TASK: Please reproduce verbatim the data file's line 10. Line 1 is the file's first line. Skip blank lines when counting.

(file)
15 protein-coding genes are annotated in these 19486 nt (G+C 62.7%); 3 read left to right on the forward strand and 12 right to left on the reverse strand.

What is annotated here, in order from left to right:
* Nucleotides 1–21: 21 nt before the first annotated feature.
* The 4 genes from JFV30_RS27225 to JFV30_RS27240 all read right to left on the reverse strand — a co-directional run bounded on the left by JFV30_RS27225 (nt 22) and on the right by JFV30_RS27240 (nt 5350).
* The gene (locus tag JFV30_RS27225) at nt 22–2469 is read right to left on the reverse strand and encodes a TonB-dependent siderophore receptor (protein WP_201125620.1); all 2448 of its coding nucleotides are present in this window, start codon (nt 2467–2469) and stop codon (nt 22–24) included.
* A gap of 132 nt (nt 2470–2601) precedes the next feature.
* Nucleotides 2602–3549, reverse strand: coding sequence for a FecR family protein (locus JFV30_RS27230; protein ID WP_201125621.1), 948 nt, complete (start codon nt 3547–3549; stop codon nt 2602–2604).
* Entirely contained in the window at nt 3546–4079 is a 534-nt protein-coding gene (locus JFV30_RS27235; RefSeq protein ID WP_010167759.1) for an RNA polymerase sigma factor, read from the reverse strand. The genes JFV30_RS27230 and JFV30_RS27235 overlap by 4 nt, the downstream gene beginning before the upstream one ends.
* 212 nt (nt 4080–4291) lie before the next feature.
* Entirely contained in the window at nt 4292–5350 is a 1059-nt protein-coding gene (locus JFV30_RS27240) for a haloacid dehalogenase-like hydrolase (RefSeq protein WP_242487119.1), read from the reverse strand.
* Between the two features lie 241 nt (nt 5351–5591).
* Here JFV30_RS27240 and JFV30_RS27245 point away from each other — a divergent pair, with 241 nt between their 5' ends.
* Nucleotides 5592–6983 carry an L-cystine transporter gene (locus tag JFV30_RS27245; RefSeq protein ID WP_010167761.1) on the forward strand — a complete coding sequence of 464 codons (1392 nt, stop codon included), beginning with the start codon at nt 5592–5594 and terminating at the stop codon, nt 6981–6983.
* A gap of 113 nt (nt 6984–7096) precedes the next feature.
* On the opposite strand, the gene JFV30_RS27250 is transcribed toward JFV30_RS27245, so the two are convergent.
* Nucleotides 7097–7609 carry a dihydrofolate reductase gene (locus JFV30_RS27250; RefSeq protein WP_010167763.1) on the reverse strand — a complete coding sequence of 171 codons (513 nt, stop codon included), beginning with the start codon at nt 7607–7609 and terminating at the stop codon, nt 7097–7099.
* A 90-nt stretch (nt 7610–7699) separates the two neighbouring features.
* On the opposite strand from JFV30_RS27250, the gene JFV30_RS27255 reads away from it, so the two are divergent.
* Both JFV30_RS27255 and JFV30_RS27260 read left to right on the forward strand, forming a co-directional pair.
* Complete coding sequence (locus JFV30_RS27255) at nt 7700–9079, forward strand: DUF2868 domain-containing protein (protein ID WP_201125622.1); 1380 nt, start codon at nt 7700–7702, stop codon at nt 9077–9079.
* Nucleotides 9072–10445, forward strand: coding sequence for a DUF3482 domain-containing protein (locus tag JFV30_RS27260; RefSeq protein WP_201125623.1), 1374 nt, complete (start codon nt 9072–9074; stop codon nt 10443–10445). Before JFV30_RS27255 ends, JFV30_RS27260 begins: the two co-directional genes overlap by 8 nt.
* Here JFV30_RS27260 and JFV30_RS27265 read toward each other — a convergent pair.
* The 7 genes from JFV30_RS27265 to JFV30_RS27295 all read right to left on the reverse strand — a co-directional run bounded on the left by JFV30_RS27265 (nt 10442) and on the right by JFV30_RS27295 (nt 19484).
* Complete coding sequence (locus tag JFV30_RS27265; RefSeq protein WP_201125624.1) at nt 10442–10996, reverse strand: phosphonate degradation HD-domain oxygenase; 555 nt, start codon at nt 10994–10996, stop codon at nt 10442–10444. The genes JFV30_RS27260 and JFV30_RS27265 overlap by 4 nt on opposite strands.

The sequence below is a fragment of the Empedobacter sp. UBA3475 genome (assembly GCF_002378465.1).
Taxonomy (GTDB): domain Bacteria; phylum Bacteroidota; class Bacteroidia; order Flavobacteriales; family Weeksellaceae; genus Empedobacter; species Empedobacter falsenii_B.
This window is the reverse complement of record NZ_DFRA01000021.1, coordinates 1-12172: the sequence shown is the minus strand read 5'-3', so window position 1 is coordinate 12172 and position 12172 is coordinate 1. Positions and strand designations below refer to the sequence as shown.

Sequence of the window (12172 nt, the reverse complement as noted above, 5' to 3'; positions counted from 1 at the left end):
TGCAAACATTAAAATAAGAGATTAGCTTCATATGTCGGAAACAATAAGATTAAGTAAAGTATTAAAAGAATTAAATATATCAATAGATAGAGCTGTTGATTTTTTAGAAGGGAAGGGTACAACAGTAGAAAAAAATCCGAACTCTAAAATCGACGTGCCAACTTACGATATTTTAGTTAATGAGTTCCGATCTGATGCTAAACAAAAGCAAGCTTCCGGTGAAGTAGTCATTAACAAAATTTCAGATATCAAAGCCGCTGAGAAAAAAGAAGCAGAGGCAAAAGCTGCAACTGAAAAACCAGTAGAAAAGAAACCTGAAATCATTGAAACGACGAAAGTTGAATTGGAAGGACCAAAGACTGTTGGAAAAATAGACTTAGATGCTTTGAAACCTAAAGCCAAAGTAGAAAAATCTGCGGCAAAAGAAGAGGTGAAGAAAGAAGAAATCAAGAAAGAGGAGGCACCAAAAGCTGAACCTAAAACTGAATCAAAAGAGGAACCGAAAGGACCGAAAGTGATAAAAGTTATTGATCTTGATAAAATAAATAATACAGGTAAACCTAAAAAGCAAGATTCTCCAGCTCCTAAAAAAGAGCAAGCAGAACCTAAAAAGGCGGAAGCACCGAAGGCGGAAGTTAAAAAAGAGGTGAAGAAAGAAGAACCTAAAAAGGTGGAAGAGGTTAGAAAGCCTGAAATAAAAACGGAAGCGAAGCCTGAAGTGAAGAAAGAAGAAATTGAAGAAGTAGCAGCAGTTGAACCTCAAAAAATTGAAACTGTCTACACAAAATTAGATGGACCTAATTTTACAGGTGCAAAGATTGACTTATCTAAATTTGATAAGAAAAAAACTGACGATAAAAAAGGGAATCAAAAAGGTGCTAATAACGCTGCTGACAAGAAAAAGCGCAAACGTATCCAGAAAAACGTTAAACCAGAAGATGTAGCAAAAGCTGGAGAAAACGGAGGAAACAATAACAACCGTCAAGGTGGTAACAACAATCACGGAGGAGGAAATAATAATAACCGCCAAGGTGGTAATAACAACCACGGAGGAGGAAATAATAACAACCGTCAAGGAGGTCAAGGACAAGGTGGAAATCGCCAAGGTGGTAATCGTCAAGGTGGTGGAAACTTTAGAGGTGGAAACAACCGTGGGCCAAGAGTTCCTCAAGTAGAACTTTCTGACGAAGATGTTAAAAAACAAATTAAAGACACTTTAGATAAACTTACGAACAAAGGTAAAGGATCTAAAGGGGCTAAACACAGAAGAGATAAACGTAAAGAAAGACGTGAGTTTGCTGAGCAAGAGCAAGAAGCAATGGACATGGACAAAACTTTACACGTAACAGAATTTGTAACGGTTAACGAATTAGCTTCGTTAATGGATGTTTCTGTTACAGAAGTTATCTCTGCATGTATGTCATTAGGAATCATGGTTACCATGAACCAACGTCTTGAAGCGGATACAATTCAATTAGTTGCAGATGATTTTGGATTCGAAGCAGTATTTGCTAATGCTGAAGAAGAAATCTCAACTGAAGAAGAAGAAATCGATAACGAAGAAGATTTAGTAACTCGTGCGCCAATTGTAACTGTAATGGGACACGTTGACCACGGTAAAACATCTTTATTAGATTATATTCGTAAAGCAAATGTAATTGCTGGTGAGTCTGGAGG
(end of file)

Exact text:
* Entirely contained in the window at nt 4292–5350 is a 1059-nt protein-coding gene (locus JFV30_RS27240) for a haloacid dehalogenase-like hydrolase (RefSeq protein WP_242487119.1), read from the reverse strand.